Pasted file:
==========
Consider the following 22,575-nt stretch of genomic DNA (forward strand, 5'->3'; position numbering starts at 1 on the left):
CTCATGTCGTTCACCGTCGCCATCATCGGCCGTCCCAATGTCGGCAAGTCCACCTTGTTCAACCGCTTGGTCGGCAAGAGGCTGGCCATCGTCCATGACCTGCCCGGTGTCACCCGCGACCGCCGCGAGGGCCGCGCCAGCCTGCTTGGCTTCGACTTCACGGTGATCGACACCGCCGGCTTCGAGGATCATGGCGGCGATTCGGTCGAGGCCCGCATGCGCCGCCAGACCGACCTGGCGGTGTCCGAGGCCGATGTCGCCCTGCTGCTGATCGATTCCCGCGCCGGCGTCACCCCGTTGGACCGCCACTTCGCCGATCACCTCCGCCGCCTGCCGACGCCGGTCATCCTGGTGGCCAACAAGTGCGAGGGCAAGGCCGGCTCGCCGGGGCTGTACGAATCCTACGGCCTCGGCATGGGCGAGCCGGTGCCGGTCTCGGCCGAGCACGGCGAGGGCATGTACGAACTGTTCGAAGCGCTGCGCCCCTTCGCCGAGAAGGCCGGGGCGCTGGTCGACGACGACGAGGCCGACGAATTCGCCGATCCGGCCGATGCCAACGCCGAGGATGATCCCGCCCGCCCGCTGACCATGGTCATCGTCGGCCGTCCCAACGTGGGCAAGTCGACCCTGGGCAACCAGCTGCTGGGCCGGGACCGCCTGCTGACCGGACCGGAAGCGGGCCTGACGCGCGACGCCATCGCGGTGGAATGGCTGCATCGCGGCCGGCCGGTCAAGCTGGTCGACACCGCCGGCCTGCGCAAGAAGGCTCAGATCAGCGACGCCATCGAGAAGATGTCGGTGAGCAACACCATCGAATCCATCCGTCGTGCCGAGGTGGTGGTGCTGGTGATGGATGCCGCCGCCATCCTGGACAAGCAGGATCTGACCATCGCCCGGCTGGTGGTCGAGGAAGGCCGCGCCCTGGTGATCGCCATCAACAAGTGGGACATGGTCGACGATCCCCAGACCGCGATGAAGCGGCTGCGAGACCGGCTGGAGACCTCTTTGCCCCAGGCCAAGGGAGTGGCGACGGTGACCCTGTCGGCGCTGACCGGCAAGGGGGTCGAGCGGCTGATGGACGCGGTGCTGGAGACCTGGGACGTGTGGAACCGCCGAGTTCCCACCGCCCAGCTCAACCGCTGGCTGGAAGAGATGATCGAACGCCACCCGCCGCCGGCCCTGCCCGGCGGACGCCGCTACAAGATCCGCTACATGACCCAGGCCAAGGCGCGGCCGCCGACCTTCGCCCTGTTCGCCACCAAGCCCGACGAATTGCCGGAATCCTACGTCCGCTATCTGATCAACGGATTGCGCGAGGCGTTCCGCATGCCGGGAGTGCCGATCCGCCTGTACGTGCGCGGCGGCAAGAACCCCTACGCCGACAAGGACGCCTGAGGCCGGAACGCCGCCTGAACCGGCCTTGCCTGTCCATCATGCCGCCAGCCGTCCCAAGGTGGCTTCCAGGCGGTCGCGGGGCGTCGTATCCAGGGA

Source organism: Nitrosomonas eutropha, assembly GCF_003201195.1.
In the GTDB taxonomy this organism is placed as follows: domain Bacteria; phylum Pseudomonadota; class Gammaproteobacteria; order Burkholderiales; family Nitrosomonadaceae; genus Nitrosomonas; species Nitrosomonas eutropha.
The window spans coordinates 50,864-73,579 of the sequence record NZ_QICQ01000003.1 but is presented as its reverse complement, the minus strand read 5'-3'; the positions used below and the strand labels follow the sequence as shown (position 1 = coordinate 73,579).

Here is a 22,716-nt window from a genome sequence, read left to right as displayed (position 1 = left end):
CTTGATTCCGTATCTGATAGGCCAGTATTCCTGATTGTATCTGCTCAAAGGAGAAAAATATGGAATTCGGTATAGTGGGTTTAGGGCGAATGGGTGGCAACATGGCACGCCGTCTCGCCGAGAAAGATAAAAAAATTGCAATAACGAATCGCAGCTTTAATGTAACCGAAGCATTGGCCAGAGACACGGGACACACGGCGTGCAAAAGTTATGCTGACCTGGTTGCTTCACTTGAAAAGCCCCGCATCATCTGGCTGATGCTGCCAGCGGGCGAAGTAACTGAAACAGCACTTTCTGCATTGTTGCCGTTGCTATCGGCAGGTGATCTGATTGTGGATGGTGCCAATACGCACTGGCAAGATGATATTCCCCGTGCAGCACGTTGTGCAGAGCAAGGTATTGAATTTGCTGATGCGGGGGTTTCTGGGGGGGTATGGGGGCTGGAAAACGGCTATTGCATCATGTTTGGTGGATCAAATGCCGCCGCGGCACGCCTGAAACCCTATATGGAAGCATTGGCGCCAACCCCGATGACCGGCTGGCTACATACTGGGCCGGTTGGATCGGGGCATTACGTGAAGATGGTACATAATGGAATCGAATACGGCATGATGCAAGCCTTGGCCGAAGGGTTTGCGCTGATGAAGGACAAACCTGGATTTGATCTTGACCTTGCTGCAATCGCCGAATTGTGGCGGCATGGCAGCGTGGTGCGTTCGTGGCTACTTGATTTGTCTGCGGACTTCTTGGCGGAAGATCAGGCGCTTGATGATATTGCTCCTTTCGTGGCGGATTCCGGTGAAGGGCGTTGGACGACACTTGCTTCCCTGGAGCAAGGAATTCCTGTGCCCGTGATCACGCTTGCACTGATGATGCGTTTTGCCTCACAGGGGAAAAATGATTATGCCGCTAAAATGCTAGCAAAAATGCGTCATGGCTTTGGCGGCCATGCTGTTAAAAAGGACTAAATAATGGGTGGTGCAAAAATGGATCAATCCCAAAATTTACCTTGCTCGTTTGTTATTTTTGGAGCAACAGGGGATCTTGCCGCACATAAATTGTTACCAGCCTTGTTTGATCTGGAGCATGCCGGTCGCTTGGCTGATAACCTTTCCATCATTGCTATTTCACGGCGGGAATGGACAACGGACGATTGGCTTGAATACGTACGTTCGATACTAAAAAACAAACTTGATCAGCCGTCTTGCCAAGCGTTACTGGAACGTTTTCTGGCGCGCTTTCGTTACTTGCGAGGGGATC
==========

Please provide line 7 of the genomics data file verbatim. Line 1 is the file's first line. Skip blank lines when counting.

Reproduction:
CTTGATTCCGTATCTGATAGGCCAGTATTCCTGATTGTATCTGCTCAAAGGAGAAAAATATGGAATTCGGTATAGTGGGTTTAGGGCGAATGGGTGGCAACATGGCACGCCGTCTCGCCGAGAAAGATAAAAAAATTGCAATAACGAATCGCAGCTTTAATGTAACCGAAGCATTGGCCAGAGACACGGGACACACGGCGTGCAAAAGTTATGCTGACCTGGTTGCTTCACTTGAAAAGCCCCGCATCATCTGGCTGATGCTGCCAGCGGGCGAAGTAACTGAAACAGCACTTTCTGCATTGTTGCCGTTGCTATCGGCAGGTGATCTGATTGTGGATGGTGCCAATACGCACTGGCAAGATGATATTCCCCGTGCAGCACGTTGTGCAGAGCAAGGTATTGAATTTGCTGATGCGGGGGTTTCTGGGGGGGTATGGGGGCTGGAAAACGGCTATTGCATCATGTTTGGTGGATCAAATGCCGCCGCGGCACGCCTGAAACCCTATATGGAAGCATTGGCGCCAACCCCGATGACCGGCTGGCTACATACTGGGCCGGTTGGATCGGGGCATTACGTGAAGATGGTACATAATGGAATCGAATACGGCATGATGCAAGCCTTGGCCGAAGGGTTTGCGCTGATGAAGGACAAACCTGGATTTGATCTTGACCTTGCTGCAATCGCCGAATTGTGGCGGCATGGCAGCGTGGTGCGTTCGTGGCTACTTGATTTGTCTGCGGACTTCTTGGCGGAAGATCAGGCGCTTGATGATATTGCTCCTTTCGTGGCGGATTCCGGTGAAGGGCGTTGGACGACACTTGCTTCCCTGGAGCAAGGAATTCCTGTGCCCGTGATCACGCTTGCACTGATGATGCGTTTTGCCTCACAGGGGAAAAATGATTATGCCGCTAAAATGCTAGCAAAAATGCGTCATGGCTTTGGCGGCCATGCTGTTAAAAAGGACTAAATAATGGGTGGTGCAAAAATGGATCAATCCCAAAATTTACCTTGCTCGTTTGTTATTTTTGGAGCAACAGGGGATCTTGCCGCACATAAATTGTTACCAGCCTTGTTTGATCTGGAGCATGCCGGTCGCTTGGCTGATAACCTTTCCATCATTGCTATTTCACGGCGGGAATGGACAACGGACGATTGGCTTGAATACGTACGTTCGATACTAAAAAACAAACTTGATCAGCCGTCTTGCCAAGCGTTACTGGAACGTTTTCTGGCGCGCTTTCGTTACTTGCGAGGGGATC